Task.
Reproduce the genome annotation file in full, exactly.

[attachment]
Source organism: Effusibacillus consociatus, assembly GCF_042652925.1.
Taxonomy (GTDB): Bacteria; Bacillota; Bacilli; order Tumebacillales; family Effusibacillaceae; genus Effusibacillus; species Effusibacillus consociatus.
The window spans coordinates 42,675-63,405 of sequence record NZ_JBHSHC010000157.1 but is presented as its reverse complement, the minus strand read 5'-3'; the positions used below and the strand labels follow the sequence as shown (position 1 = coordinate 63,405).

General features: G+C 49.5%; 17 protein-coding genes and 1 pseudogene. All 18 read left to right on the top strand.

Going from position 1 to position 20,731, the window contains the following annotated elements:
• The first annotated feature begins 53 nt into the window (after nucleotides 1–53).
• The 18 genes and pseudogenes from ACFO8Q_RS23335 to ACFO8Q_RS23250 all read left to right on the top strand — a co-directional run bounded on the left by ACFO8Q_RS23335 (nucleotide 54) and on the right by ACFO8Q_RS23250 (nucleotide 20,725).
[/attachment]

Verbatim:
Source organism: Effusibacillus consociatus, assembly GCF_042652925.1.
Taxonomy (GTDB): Bacteria; Bacillota; Bacilli; order Tumebacillales; family Effusibacillaceae; genus Effusibacillus; species Effusibacillus consociatus.
The window spans coordinates 42,675-63,405 of sequence record NZ_JBHSHC010000157.1 but is presented as its reverse complement, the minus strand read 5'-3'; the positions used below and the strand labels follow the sequence as shown (position 1 = coordinate 63,405).

General features: G+C 49.5%; 17 protein-coding genes and 1 pseudogene. All 18 read left to right on the top strand.

Going from position 1 to position 20,731, the window contains the following annotated elements:
• The first annotated feature begins 53 nt into the window (after nucleotides 1–53).
• The 18 genes and pseudogenes from ACFO8Q_RS23335 to ACFO8Q_RS23250 all read left to right on the top strand — a co-directional run bounded on the left by ACFO8Q_RS23335 (nucleotide 54) and on the right by ACFO8Q_RS23250 (nucleotide 20,725).